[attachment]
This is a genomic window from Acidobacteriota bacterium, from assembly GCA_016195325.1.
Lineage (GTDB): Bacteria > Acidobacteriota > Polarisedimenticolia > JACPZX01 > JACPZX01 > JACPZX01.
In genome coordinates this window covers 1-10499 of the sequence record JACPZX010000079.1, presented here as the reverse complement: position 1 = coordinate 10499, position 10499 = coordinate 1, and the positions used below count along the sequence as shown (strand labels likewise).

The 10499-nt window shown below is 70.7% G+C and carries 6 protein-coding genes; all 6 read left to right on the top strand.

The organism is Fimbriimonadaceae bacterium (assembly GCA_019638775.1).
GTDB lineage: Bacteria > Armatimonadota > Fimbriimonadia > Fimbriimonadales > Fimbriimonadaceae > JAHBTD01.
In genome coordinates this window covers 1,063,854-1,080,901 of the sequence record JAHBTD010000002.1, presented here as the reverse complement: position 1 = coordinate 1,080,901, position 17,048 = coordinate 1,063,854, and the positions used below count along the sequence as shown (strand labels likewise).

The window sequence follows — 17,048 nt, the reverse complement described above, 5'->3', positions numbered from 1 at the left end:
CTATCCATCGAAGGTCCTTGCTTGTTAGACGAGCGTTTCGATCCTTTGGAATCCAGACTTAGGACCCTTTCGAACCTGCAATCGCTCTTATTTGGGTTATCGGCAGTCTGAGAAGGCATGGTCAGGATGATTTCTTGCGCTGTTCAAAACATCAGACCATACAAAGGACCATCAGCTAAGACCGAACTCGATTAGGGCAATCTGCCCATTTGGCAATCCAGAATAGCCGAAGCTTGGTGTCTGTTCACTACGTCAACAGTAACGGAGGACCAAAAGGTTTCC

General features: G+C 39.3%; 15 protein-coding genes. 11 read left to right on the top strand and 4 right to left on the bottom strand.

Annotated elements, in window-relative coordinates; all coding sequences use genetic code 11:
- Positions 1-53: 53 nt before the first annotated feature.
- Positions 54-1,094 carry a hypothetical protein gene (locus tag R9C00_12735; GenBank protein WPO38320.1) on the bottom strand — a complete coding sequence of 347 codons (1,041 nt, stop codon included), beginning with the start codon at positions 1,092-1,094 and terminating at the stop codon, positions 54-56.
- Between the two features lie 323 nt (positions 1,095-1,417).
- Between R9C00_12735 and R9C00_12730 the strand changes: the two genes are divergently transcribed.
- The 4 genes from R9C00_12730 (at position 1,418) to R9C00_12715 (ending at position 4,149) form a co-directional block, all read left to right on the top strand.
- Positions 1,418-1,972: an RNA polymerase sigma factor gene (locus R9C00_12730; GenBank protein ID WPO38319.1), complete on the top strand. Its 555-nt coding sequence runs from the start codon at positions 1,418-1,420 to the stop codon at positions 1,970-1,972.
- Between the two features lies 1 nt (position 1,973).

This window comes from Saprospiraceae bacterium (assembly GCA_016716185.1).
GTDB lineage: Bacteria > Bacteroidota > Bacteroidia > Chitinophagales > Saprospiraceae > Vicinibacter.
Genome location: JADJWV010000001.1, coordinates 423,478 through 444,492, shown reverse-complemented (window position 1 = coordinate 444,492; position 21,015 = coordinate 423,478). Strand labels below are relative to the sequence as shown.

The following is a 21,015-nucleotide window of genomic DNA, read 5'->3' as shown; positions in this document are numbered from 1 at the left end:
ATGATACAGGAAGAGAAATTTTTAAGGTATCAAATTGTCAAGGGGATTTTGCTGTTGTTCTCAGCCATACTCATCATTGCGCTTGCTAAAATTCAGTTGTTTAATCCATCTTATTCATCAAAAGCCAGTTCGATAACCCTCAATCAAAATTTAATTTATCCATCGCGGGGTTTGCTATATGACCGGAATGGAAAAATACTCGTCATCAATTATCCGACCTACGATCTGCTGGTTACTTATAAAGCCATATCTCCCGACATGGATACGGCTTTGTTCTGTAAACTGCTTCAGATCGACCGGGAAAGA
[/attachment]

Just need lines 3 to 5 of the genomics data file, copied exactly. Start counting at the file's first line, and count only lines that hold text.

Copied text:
In genome coordinates this window covers 1-10499 of the sequence record JACPZX010000079.1, presented here as the reverse complement: position 1 = coordinate 10499, position 10499 = coordinate 1, and the positions used below count along the sequence as shown (strand labels likewise).

The 10499-nt window shown below is 70.7% G+C and carries 6 protein-coding genes; all 6 read left to right on the top strand.

The organism is Fimbriimonadaceae bacterium (assembly GCA_019638775.1).